Where Have You Gone, Jack Welch?

In the last post I described how most people who work for large organizations are eliminated—not fired. However, at the highest levels of U.S. corporations, executives are getting fired by the boatload. I am talking about the CEO, the person at the top, the one who must be held accountable for the organization’s actions and results. 

CEOs are getting fired in record numbers in recent years.  As in tennis, the higher you go the more costly the unforced error. In one recent year, one out of every five CEOs of the top 200 companies were fired (that according to a Booz Allen study). Research also shows that between 1995 and 2006, CEO firings shot up by sixty percent. These are terrible numbers and point to a disturbing trend. CEOs are making more mistakes than ever—especially more serious, career-altering errors.

All of this CEO turnover is wreaking havoc on the publishing world. In the 1990’s, books by—and about—CEOs were a cottage industry. Led by Jack Welch, CEO books sold like…well, CEO books. There was of course Welch, but also other CEOs like Bill Gates publishers could count on.  However, since Jack Welch retired most of a decade ago, there has been no one to take his place (the only one who has come close is Warren Buffett). The celebrity CEO is a dead phenomenon, and book publishers along with company stockholders are left weeping at the graveside.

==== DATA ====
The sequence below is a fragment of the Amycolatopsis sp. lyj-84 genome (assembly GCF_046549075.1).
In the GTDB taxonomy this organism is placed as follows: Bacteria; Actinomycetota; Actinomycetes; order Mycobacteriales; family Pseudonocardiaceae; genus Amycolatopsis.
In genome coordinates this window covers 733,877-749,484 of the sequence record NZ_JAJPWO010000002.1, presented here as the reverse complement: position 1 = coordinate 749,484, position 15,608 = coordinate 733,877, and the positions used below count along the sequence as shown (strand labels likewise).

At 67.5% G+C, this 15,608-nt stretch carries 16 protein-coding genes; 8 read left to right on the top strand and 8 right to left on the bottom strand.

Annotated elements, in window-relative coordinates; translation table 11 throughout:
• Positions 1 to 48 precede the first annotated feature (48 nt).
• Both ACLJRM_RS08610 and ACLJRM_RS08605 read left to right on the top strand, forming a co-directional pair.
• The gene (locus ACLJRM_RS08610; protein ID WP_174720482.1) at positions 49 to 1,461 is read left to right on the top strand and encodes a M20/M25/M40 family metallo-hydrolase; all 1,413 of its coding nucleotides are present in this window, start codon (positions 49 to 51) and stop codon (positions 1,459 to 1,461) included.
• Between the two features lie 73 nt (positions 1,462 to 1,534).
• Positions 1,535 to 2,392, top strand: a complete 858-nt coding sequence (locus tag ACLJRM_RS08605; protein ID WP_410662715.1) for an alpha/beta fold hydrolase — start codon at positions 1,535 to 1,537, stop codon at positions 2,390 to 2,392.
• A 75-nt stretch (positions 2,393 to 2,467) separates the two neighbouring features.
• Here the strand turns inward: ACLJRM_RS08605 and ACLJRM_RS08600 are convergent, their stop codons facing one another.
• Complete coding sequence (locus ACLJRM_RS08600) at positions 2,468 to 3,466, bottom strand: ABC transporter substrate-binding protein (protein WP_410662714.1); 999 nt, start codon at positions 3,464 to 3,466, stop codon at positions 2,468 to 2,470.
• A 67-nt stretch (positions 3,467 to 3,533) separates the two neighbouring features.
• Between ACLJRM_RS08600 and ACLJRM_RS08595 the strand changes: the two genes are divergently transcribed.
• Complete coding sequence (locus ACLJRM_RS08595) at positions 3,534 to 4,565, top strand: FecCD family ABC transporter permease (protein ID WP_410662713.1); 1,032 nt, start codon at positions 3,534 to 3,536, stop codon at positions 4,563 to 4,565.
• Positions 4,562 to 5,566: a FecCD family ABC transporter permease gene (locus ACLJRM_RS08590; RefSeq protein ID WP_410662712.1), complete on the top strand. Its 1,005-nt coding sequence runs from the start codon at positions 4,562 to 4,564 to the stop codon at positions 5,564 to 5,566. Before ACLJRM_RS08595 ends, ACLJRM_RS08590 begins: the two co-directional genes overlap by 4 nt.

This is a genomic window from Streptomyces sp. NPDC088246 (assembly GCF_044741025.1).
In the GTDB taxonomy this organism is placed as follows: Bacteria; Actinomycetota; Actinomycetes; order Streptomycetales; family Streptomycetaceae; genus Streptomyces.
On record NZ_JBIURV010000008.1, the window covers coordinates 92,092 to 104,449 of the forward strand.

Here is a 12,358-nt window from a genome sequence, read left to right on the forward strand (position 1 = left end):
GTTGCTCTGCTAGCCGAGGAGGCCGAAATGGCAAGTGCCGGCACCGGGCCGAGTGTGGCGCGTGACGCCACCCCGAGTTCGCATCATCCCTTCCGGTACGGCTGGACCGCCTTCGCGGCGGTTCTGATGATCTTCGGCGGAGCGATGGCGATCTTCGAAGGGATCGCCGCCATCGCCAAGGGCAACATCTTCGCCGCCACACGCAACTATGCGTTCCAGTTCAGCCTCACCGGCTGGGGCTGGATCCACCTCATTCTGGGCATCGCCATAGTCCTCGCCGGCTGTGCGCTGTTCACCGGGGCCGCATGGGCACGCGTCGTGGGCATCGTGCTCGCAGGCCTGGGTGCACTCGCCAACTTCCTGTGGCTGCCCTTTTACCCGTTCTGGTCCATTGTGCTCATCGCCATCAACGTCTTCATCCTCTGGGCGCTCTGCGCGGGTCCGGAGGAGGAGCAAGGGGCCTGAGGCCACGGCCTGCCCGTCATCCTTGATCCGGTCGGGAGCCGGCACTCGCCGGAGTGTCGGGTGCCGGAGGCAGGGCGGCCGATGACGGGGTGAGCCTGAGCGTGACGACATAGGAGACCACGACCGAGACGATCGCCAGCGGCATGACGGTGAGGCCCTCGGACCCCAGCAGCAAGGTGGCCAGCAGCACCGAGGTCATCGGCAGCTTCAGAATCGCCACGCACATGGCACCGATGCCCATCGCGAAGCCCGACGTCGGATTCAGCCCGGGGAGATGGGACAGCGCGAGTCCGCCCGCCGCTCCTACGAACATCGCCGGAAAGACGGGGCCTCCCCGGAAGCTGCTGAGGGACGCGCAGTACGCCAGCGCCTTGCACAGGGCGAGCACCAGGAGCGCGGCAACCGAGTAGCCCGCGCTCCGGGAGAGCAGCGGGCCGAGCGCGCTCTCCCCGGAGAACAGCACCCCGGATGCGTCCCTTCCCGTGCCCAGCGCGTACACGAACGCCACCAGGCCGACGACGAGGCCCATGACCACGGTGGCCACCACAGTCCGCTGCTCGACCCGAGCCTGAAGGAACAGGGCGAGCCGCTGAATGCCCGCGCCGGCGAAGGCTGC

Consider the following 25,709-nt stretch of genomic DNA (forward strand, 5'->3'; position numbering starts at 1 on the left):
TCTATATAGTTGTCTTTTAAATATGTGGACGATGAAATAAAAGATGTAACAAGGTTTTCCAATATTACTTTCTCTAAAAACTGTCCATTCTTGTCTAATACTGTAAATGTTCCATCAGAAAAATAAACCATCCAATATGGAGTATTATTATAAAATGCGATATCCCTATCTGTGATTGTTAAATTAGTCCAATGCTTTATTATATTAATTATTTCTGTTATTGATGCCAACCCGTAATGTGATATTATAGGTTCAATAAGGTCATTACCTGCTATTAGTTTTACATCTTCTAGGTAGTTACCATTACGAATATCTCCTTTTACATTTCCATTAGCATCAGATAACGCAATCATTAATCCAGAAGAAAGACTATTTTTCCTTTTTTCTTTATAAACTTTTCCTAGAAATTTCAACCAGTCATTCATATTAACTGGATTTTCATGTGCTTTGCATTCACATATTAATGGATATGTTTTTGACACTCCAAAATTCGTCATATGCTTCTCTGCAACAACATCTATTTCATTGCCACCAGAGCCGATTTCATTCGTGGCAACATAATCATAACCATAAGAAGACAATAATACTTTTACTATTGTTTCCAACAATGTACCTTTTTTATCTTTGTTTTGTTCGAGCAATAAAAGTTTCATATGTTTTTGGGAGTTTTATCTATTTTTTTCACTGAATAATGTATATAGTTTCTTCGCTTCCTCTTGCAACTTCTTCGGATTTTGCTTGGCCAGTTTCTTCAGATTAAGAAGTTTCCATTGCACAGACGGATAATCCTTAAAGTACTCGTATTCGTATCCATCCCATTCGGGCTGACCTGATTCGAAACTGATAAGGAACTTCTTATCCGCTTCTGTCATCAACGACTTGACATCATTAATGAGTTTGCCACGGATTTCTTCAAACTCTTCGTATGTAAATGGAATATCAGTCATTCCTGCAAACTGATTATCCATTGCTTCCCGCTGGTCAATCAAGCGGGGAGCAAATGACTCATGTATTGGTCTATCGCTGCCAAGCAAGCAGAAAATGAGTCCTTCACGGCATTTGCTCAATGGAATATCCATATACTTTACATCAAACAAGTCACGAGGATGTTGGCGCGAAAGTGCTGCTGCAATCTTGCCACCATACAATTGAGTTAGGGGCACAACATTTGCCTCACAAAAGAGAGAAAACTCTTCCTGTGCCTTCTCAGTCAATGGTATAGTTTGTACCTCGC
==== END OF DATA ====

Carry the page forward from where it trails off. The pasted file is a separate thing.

Will the superstar CEO ever make a comeback? Perhaps. But more than half a century ago, Peter Drucker wrote that “no institution can possible survive if it needs geniuses or supermen to manage it.” Maybe Drucker was right. Maybe we don’t need celebrity CEOs to run our companies. Perhaps all we need  are leaders with more humility than hubris; executives more concerned with the fundamentals than the fame. This won’t do anything to reinvigorate the CEO part of the business book category, but it might be just what we need to help lead us out of these recessionary times into a more prosperous era.


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